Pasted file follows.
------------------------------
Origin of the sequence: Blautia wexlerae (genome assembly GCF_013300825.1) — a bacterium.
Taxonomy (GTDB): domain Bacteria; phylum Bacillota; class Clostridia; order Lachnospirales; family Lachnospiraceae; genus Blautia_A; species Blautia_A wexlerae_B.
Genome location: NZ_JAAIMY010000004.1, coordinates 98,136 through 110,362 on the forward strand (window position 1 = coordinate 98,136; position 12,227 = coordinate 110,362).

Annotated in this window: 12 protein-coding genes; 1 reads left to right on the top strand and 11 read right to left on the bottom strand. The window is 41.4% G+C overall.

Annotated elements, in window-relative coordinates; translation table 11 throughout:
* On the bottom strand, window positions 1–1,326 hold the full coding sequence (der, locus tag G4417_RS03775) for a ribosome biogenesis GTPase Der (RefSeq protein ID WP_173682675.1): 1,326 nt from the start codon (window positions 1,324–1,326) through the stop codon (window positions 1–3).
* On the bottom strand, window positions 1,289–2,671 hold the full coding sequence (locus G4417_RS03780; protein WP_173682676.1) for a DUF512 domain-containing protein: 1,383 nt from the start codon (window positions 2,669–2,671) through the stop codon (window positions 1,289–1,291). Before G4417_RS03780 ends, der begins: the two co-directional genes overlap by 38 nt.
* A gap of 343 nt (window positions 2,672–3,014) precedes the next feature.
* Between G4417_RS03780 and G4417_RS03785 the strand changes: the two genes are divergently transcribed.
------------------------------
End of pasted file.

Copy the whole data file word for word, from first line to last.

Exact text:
Origin of the sequence: Blautia wexlerae (genome assembly GCF_013300825.1) — a bacterium.
Taxonomy (GTDB): domain Bacteria; phylum Bacillota; class Clostridia; order Lachnospirales; family Lachnospiraceae; genus Blautia_A; species Blautia_A wexlerae_B.
Genome location: NZ_JAAIMY010000004.1, coordinates 98,136 through 110,362 on the forward strand (window position 1 = coordinate 98,136; position 12,227 = coordinate 110,362).

Annotated in this window: 12 protein-coding genes; 1 reads left to right on the top strand and 11 read right to left on the bottom strand. The window is 41.4% G+C overall.

Annotated elements, in window-relative coordinates; translation table 11 throughout:
* On the bottom strand, window positions 1–1,326 hold the full coding sequence (der, locus tag G4417_RS03775) for a ribosome biogenesis GTPase Der (RefSeq protein ID WP_173682675.1): 1,326 nt from the start codon (window positions 1,324–1,326) through the stop codon (window positions 1–3).
* On the bottom strand, window positions 1,289–2,671 hold the full coding sequence (locus G4417_RS03780; protein WP_173682676.1) for a DUF512 domain-containing protein: 1,383 nt from the start codon (window positions 2,669–2,671) through the stop codon (window positions 1,289–1,291). Before G4417_RS03780 ends, der begins: the two co-directional genes overlap by 38 nt.
* A gap of 343 nt (window positions 2,672–3,014) precedes the next feature.
* Between G4417_RS03780 and G4417_RS03785 the strand changes: the two genes are divergently transcribed.